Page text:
Former Oregon senator will replace David Rehr

The National Assn. of Broadcasters has tapped former Oregon senator Gordon Smith to lead the lobbying org as its president.

Smith replaces David Rehr, who resigned in May. NAB chief operating officer Janet McGregor has been serving as acting president in the interim.

Smith, who most recently worked for the law firm Covington & Burling, is a moderate Republican who has good relationships with Democrats. He is a former member of the Senate Commerce and Finance committees and is well versed in issues of importance to broadcasters. He is also tapped into new-media issues as former chair of the Senate’s high-tech task force.

In searching for Rehr’s replacement, NAB was looking for someone who could make key connections on the Hill.

According to a source, the candidate pool had been whittled to two in recent weeks, with former Republican FCC Commissioner Kathleen Abernathy making the shortlist along with Smith.

According to NAB, which announced the hire Friday, Smith will officially join the org Nov. 1 but will be introduced at this week’s NAB Radio Show in Philadelphia.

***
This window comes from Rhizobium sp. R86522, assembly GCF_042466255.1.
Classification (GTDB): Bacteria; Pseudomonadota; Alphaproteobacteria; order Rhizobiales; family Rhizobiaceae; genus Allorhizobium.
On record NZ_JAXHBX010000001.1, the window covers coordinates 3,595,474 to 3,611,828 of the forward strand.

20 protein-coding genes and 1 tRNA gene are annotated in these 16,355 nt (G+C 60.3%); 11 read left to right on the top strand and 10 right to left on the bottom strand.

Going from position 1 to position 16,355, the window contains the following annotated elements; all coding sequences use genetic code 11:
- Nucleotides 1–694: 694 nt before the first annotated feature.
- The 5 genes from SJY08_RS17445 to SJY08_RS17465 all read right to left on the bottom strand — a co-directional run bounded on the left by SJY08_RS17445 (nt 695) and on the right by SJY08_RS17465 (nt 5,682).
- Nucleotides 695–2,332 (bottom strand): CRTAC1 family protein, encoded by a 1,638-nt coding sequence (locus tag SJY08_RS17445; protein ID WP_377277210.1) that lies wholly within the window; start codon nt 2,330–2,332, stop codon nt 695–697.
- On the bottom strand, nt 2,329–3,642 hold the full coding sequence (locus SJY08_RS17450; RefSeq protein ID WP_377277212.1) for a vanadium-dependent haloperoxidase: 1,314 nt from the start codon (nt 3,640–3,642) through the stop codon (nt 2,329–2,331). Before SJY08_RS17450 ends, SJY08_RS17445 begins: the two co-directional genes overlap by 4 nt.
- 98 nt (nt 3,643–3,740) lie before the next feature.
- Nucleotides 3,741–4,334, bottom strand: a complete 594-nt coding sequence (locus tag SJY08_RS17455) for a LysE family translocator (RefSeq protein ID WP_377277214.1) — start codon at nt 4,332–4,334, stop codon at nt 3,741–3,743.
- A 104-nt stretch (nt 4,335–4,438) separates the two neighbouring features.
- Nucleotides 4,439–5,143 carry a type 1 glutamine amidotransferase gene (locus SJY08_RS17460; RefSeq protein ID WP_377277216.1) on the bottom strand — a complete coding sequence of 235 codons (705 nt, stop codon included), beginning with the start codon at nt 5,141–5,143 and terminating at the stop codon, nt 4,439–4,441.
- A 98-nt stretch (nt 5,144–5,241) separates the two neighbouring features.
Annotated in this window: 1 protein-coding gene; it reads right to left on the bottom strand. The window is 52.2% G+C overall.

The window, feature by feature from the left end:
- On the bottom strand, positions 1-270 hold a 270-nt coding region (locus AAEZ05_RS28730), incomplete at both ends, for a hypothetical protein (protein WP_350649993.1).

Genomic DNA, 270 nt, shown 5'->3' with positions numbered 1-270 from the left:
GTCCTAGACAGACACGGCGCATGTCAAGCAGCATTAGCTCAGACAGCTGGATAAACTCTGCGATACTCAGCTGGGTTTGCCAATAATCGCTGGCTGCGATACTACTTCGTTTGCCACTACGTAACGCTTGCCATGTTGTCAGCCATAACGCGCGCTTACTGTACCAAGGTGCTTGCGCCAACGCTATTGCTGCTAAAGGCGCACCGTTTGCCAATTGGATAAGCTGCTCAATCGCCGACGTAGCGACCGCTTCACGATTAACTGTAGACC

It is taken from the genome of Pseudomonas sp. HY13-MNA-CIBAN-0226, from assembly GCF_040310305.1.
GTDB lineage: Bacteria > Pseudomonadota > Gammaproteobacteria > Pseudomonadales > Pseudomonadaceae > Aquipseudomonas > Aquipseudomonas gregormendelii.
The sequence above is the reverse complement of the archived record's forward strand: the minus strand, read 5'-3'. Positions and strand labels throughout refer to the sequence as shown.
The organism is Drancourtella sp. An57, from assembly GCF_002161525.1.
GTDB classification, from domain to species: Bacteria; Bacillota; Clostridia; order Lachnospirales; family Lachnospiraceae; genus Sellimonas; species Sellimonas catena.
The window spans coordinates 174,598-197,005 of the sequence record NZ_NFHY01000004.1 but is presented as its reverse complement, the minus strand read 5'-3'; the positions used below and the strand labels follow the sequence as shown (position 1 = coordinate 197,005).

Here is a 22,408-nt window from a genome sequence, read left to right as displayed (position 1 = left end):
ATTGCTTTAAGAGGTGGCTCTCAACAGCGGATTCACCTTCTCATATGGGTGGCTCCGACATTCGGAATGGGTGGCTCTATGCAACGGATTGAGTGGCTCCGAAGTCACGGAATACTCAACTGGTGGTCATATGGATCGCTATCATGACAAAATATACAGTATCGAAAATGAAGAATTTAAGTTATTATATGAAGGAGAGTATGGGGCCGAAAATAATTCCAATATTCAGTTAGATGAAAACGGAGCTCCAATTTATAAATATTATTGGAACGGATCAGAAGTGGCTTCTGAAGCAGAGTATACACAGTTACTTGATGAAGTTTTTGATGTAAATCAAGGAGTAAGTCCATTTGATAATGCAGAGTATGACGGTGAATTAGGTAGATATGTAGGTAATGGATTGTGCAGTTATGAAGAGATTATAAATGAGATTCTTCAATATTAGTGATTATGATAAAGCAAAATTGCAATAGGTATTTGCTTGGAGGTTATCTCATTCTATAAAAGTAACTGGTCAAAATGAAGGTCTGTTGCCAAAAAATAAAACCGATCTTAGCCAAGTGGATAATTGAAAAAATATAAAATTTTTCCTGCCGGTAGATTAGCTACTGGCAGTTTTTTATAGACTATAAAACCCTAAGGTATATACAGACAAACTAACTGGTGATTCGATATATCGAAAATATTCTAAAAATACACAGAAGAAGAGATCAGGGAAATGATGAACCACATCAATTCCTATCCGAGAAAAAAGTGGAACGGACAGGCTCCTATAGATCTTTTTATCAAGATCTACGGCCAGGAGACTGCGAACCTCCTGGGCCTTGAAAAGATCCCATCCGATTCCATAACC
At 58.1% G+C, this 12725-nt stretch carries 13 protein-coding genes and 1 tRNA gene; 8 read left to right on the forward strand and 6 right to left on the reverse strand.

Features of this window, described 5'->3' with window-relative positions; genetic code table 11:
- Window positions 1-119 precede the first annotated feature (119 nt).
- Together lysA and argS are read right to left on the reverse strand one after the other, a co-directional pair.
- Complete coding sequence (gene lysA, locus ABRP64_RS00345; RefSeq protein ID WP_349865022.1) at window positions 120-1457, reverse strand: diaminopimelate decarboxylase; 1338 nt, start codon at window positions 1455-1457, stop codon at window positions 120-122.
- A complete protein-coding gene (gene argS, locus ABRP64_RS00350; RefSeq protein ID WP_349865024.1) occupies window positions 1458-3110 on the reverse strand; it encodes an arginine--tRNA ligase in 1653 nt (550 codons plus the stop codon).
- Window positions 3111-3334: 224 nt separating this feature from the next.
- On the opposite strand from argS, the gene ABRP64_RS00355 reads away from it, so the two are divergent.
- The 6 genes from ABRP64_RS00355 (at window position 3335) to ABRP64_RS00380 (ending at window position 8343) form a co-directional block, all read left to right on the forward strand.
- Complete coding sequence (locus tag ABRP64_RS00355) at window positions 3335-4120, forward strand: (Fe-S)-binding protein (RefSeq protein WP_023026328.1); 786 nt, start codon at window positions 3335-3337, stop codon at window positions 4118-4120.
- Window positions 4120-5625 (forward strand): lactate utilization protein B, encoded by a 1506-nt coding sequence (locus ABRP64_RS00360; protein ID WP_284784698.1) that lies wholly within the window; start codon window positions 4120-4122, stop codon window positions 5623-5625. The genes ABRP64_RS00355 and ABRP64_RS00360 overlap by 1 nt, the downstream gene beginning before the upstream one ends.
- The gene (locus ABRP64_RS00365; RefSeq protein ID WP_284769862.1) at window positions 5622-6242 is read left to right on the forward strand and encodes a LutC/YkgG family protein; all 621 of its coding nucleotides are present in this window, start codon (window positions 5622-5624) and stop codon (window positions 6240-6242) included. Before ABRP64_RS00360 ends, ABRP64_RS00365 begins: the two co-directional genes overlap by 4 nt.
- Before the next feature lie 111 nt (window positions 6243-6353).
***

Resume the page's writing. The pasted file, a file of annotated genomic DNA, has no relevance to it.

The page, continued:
“As radio and television stations embrace new technologies and new business opportunities, I look forward to articulating to public policymakers the unique and positive role played by local and network broadcasters in the fabric of American society,” Smith said in a statement.

Smith may not require much of a learning curve, but broadcasting is a business that is facing a new learning curve as it remakes itself for a digital age.

The wireless industry is eyeing the spectrum hungrily, so broadcasters need to continue to make their case for the value of free, over-the-air broadcasting. Broadcasters must also deal with a challenging economy, the competition from, and opportunities in, broadband video delivery and the lingering pockets of DTV signal problems.

One of NAB’s most contentious efforts is a campaign to defeat the Performance Rights Act, a bill that would force radio broadcasters to pay performers when their music is played on the air. MusicFirst, the coalition of artist groups and record labels pushing for the legislation, congratulated Smith on his new job. The org’s executive director, Jennifer Bendall, noted in a statement that Smith as a senator “was a champion of the rights of artists and creators.”

(John Eggerton writes for Daily Variety sister publication Broadcasting & Cable. Ted Johnson contributed to this report.)

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